Desiring Immortality and Resisting the Regime in Political Liberalism
Hunt, Bruce A.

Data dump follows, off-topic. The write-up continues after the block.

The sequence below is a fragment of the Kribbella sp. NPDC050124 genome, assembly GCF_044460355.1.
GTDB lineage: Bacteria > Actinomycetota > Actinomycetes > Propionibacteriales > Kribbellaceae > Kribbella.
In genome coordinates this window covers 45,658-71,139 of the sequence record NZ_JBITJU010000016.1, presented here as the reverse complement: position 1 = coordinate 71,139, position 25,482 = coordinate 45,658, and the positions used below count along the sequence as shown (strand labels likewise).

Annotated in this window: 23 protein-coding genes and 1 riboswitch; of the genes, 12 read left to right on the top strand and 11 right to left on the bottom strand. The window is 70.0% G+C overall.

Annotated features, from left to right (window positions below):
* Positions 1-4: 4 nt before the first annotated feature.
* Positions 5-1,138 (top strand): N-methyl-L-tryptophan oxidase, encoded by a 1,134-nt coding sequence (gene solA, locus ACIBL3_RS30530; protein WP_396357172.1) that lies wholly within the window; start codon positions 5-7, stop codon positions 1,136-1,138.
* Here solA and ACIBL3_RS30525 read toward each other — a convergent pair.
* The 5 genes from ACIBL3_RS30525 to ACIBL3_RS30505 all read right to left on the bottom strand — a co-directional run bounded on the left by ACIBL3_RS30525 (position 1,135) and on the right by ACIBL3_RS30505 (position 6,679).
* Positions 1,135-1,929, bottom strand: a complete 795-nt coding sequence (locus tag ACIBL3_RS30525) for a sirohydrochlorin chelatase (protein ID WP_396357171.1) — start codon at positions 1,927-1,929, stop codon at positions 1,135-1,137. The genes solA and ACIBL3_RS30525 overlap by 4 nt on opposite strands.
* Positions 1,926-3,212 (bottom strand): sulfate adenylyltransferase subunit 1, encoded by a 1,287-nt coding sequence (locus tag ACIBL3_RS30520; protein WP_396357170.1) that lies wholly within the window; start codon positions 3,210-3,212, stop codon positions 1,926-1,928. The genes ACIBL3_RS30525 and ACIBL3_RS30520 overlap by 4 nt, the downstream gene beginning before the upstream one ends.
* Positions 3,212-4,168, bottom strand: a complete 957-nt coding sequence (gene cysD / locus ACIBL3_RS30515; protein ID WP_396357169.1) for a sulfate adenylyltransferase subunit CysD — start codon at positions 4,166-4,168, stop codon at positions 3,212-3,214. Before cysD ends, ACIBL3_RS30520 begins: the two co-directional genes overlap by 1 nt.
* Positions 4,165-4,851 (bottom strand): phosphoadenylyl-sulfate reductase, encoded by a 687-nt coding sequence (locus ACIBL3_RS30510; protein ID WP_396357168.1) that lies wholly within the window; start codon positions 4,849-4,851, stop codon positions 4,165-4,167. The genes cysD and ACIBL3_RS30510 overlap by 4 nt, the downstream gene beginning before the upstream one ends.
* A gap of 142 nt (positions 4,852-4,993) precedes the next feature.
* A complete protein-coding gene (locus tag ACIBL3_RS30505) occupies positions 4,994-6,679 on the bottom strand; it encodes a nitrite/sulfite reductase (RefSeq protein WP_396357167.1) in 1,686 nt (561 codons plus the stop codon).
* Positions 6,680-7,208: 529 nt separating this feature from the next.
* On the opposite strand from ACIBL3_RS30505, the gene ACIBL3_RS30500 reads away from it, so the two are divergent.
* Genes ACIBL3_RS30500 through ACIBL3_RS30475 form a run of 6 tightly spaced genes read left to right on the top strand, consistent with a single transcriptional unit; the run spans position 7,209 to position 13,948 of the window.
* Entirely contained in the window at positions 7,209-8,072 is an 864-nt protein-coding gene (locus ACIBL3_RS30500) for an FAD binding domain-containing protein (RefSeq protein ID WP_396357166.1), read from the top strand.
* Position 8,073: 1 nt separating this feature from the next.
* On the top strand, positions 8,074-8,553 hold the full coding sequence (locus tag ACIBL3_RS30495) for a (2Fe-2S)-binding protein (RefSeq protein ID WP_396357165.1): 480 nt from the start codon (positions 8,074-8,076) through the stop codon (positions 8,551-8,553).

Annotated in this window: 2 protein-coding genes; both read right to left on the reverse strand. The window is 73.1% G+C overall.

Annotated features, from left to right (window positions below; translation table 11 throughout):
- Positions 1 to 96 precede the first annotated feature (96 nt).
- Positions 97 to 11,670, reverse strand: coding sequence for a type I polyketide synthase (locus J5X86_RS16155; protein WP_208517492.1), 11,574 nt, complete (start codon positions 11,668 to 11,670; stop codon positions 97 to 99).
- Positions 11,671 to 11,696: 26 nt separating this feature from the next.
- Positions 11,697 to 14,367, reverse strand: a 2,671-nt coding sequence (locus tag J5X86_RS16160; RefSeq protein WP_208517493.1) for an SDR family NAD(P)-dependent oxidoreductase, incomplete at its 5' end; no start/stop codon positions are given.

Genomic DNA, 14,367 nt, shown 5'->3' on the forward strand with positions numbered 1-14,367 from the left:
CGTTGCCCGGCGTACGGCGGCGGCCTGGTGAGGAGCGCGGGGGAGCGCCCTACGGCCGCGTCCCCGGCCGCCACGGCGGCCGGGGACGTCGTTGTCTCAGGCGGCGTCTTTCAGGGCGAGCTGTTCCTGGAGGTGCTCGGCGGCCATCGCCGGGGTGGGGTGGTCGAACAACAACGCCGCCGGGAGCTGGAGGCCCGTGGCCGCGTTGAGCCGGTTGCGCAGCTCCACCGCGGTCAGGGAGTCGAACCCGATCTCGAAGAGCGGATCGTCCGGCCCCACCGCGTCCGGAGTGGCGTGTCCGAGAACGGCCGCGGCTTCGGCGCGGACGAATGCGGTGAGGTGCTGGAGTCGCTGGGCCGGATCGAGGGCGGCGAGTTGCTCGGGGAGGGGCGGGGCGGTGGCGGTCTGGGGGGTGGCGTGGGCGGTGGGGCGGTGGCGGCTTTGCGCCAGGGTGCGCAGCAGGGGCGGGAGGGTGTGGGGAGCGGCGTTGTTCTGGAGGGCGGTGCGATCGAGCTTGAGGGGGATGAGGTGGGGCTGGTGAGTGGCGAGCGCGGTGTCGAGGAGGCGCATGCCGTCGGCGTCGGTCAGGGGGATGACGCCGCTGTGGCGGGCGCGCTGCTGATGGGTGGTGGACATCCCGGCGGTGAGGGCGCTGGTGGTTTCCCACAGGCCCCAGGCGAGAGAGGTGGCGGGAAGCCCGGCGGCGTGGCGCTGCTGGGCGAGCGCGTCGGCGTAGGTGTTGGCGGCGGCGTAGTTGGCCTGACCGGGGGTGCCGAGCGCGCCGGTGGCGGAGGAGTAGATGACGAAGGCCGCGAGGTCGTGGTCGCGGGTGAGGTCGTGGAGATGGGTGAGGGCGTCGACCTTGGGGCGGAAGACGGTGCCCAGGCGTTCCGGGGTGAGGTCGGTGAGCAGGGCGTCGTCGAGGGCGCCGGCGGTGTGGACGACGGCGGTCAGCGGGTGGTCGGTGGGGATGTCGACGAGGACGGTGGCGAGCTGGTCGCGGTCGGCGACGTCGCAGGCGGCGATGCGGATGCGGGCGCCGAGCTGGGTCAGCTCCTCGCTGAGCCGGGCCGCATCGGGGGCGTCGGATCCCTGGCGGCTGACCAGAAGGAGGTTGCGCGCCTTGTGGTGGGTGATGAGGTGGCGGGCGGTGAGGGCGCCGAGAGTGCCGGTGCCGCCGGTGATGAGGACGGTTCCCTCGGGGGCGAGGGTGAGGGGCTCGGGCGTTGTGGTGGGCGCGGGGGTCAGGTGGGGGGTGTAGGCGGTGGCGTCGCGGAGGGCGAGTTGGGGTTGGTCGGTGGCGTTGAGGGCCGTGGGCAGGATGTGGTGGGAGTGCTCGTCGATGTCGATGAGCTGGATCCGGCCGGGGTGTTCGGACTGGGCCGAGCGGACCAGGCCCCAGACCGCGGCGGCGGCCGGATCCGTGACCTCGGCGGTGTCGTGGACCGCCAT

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Many political thinkers in the Western tradition, both ancient and modern, recognize the desire for immortality as either potentially helpful or harmful to political liberty. Indeed, there are deep disagreements among them over the most basic question: in what manner and to what extent should this desire be approached? Our understanding of their answers are only beginning to be fully understood. Limited scholarship exists on the desire for immortality in ancient Thucydides’ and modern Hobbes’ writings, but political liberals have been largely neglected. In the dissertation, therefore, the liberal approach to this desire has been studied in order to better our understanding of it. The thinkers I analyze each represent a major theoretical advance in the emergence and development of the liberal tradition: Plato, John Locke, Alexis De Tocqueville, and John Dewey. I argue that in the liberal tradition, desiring immortality is related to the willingness to resist the authority and coercion of unjust regimes. Plato uses spiritual hope to promote the philosophic life in his encouraging of resistance to tyrannical authority. Locke links prudential hope for immortality to moral living founded on respect for individual rights, in order to oppose absolutism. Tocqueville uses a dogmatic assumption of immortality to tie together respect for property rights with religious conviction, hoping to oppose the excessive material enjoyments and irreligion which he thinks can threaten democracy. Dewey alone rejects this entire package of desiring immortality, respect for private property, and religion as increasingly antithetical to liberalism’s development. He argues our true “religious” feelings are for experiencing ideals, which do transcend; our identity is a creation of social interaction in this world. Lastly, I conduct a survey experiment which aims to empirically test the primary hypothesized relationships from the theoretical chapters. The results support the proposition, most explicit in Tocqueville, that statesmen acting as religious exemplars can strengthen belief in immortality. This effect predicts changes in participants’ favoring of individual rights. To the extent that belief in individual rights is a crucial battleground for political change in the 21st century, this study suggests the fate of religion may be more consequential than generally thought.